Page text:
Although I’d been looking forward to reading Hari Kunzru’s fourth novel, Gods Without Men, from about the time I first heard of it (when it was being called The Pinnacles, imho a better title), it took a review in the Guardian to really start to get me giddy. The reviewer Theo Tait wrote:
Gods Without Men, Hari Kunzru’s rather extraordinary fourth novel, has the countercultural, mind-expanding feel of a late-1960s US campus hit – something by Kurt Vonnegut or Thomas Pynchon or Tom Wolfe.
If you follow Mr Tait’s advice and you approach Gods Without Men expecting Kunzru’s take on Vonnegut, Pynchon or even Wolfe, you’ll be sorely disappointed. Let me explain why.
I was going to say that the novel opens with a Neil Gaiman-esque preamble concerning a character called Coyote who could have stumbled out of Anansi Boys if Gaiman had been watching Breaking Bad at the time – but this isn’t strictly speaking true. The novels opens with three epigrams, two of which are not in English. This is a curious thing. Is Kunzru saying, I expect my readers to be familiar in other languages? Is Kunzru saying, I expect my readers to toddle off and use Babelfish to translate the point of what I’m attempting to get across? Howsoever you cut it, there is something mildly superior about the failure to translate.
From the get-go, a familiarity with and appreciation for David Mitchell (who praises the book, on the cover, for being ‘a beautifully written echo chamber of a novel’) will set you in good stead because what we have here (in this echo chamber) are a number of narratives, a number of narrators, not all of which follow a steady linear progression. The central narrative – if we can say that without betraying our bourgeois predilection for a beginning, a middle and an end – concerns a group of people who coincide at a motel in the Californian desert: Nicky, the frontman for a British rock band who appear to be in trouble, drafting in a Beck-manque to get them back on the tracks; and Jaz, Lisa and their autistic son Raj, a couple whose marriage is in poor shape thanks to the pressures placed upon them by the problematic child. Following a bad day and night for the married couple, Raj seemingly disappears in the middle of the desert and Jaz and Lisa find themselves subjected to an unravelling that isn’t a million miles away from what (we imagine) the McCann’s experienced in the wake of Madeleine’s disappearance some years ago.
But there is more to Gods Without Men than this. There is, to paraphrase Theo Tait, that ‘counter-cultural mind-expanding feel’. They key element of this is a storyline that runs between 1947 and 1971, told by a few different characters, centring on a trio of rocks out in the desert known as the Pinnacles. A group springs up devoted to the teachings of the Ashtar Galactic Command whose role is to try and heal the world one easily influenced barmpot at a time. Joanie, one of the inner circle, loses her daughter in 1958, only to have her returned to her some years later (perhaps), having revealed that she was abducted by the Ashtar Galactic Command themselves. Between 1958 and 1971, the commune experiences an arc somewhat akin to TC Boyle’s Drop City (in that it’s all about free love and dropping out until it’s all about drug dealing and domestic violence). The abducted daughter becomes an older woman who eventually owns the motel that Nicky, Jaz, Lisa and Raj stay in.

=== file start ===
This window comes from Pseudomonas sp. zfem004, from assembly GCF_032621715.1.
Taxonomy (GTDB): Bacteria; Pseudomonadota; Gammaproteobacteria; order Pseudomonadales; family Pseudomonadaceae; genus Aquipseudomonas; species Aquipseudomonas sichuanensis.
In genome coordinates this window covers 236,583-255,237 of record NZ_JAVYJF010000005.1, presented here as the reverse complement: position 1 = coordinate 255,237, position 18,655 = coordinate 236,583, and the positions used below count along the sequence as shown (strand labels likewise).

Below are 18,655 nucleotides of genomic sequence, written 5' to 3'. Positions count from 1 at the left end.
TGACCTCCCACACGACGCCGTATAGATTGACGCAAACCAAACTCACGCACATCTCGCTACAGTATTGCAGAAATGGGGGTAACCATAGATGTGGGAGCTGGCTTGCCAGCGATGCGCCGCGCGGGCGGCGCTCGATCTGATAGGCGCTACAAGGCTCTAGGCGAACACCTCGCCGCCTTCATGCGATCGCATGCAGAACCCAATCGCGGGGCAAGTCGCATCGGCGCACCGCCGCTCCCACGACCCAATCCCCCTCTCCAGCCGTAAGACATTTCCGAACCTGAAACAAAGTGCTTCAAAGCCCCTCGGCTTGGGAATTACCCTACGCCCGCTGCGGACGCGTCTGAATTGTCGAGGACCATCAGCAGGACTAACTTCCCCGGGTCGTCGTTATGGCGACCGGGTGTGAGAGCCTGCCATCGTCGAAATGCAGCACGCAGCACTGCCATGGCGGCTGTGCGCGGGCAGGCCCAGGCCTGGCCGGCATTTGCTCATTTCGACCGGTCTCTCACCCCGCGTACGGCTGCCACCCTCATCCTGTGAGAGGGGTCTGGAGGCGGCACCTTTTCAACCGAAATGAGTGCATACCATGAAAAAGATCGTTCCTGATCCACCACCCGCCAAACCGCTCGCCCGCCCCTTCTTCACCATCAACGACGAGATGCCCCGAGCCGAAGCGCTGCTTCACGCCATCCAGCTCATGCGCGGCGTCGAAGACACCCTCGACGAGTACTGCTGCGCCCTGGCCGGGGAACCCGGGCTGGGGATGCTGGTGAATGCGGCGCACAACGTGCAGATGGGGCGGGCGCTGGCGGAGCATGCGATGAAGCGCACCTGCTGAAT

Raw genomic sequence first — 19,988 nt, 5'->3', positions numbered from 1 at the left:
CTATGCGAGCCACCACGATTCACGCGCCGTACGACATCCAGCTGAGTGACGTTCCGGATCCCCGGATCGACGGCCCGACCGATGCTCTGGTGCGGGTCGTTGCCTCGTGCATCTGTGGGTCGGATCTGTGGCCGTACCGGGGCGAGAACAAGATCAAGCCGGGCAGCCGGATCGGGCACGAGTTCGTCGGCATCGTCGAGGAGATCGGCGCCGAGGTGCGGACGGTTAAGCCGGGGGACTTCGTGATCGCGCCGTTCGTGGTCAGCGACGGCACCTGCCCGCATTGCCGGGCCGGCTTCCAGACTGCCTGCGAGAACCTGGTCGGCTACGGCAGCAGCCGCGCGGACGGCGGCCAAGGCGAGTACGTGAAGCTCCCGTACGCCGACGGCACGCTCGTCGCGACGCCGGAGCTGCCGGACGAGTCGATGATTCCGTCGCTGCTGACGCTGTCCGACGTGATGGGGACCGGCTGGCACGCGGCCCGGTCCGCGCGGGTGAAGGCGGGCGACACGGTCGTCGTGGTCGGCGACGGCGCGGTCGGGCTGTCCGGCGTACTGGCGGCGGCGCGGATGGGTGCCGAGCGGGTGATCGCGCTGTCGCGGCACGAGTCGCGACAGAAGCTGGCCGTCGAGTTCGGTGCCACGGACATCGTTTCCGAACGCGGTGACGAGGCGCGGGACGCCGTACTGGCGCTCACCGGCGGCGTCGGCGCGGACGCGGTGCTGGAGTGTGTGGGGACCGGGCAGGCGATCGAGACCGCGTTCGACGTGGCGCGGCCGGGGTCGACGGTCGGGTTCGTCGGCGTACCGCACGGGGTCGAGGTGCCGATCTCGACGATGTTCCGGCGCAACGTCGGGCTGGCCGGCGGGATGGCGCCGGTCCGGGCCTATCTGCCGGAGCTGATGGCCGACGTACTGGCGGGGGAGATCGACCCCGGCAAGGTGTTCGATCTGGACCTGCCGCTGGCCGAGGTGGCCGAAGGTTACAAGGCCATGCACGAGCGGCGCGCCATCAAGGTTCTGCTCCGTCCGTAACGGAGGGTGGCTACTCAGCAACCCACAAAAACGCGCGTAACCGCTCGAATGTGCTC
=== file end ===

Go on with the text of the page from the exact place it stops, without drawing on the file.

But there is more to Gods Without Men than even this: each chapter of Gods Without Men is titled with a year. Inbetween the two narratives outlined above are non-sequential chapters (from as far back as 1778) offering glimpses into how the Pinnacles came to be the way they came to be. These include Juan Arnulfo de Flores y Rojas (writing to His Excellency Teodoro Francisco de Croix, Commandante General of the Internal Provinces of the North), a man called Deighton who has a small subplot of his own, trying to learn from Indians, losing his wife, enacting a sordid revenge, a racist guy called Nephi Parr and a young Iraqi refugee busy recreating her home for the American military.
Now. Gods Without Men is undoubtedly busy but there is a sense in which the busyness is being used to mask the fact that Kunzru is not Pynchon. Kunzru is keen to bring his readers along with him, for one thing. Kunzru is also a little too straitlaced for another. Kunzru is not Pynchon. Kunzru is channelling David Mitchell more than he is channelling Pynchon. David Mitchell with a smidge of the freewheeling aspect of Jennifer Egan’s A Visit from the Goon Squad. The competing narratives are also somewhat distracting and, at times, irritating. Look at me spinning plates, he seems to be saying. Look at me spinning plates out of order! Whooooooooooh! Not only am I spinning a lot of plates – look at me, look at me – I’m spinning them in a non-chronological order! Whoooooooooooh…. But Hari, a small child pipes up (a child you might remember from that crowd of sycophants who surrounded the emperor that day): what are you doing it all for? Why don’t you just tell a story?
So. ‘A rather extraordinary fourth novel’? Not quite. It’s a better novel than My Revolutions but it doesn’t hit the same heights as either The Impressionist or Transmission. What this is, in fact, is a novel that looks at the stars rather than inhabiting them, a novel that seems to have looked through the window at the science fiction section of the bookstore without actually picking any science fiction up, what this is, in the end, is something of a mixed bag.
Any Cop?: There are highs, undoubtedly (particularly in the conclusions that Jaz arrives at towards the close of the book), just as there are lows – and this has been borne out by the reviews. For every Theo Tait there are a handful of naysayers. We take no pleasure in joining the naysayers. But Gods Without Men doesn’t really do it for us…